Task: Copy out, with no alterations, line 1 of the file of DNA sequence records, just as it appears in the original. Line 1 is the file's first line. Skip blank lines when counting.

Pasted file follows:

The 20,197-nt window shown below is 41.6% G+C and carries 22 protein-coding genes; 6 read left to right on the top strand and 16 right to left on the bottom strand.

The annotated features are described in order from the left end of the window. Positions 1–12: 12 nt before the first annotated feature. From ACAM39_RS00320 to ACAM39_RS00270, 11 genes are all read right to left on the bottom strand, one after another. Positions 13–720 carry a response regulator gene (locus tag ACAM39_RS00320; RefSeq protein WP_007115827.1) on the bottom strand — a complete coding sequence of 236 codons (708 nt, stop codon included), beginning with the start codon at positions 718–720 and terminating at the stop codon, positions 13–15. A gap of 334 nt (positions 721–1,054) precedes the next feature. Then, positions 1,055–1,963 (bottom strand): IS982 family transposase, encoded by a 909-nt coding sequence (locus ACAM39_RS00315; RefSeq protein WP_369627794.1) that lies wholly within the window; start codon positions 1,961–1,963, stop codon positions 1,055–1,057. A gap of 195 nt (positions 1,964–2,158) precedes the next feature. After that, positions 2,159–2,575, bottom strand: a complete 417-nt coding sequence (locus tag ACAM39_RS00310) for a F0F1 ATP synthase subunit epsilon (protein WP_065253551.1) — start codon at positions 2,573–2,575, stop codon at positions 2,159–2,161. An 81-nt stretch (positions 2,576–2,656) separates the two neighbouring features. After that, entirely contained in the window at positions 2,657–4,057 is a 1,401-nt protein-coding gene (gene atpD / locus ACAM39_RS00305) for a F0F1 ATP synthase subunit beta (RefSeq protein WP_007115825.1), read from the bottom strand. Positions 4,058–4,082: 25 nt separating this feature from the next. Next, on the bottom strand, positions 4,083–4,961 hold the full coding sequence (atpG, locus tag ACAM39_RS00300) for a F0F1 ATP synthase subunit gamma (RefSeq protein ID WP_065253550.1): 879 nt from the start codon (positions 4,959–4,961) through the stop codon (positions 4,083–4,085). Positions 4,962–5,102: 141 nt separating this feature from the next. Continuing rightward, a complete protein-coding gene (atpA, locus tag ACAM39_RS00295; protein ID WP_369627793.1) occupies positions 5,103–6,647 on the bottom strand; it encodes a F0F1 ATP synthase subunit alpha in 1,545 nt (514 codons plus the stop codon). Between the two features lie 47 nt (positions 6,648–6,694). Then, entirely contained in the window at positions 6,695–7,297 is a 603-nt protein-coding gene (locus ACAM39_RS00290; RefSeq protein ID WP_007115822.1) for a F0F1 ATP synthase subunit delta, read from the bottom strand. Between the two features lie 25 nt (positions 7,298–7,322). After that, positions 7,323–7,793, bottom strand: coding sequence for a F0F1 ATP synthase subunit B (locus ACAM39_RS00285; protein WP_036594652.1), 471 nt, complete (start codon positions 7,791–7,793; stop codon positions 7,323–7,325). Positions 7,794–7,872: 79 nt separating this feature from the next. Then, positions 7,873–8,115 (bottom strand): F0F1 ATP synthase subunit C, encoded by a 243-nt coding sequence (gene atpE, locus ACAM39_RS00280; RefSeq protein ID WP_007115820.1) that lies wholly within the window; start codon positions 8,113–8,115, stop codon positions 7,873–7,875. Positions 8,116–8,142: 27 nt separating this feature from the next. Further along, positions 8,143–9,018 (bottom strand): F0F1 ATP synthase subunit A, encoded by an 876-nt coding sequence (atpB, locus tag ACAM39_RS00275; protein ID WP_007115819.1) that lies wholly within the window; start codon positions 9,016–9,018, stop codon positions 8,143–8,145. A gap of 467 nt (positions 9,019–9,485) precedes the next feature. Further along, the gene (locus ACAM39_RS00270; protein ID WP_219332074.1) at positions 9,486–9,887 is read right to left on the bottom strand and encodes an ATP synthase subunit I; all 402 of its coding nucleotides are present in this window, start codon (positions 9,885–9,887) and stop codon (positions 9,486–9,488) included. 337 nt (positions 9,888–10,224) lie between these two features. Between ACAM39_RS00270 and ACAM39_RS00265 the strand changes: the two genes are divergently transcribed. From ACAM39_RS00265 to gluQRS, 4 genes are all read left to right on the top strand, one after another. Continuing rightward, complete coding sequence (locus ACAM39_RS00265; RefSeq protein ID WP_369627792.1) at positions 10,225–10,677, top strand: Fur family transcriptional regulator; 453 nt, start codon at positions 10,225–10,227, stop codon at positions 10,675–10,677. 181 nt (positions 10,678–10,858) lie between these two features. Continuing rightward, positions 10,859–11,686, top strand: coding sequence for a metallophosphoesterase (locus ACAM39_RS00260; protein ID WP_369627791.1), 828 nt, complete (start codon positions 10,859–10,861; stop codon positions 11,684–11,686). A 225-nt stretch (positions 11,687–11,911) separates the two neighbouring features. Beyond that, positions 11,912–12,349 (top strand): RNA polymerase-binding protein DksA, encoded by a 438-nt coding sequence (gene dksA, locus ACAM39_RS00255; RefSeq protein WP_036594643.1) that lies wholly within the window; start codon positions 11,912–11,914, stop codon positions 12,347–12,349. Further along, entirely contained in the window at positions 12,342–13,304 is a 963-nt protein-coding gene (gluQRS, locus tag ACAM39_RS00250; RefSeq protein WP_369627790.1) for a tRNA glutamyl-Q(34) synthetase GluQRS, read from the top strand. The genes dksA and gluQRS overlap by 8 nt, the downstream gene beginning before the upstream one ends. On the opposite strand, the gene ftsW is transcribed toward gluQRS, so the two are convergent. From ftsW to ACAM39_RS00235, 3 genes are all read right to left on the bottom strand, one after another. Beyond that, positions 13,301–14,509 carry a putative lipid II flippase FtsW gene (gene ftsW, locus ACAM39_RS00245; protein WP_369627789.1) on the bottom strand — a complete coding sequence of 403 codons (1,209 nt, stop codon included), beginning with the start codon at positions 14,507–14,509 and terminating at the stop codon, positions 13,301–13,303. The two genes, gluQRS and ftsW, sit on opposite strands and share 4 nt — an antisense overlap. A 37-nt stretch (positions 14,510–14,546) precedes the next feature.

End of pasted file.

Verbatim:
The 20,197-nt window shown below is 41.6% G+C and carries 22 protein-coding genes; 6 read left to right on the top strand and 16 right to left on the bottom strand.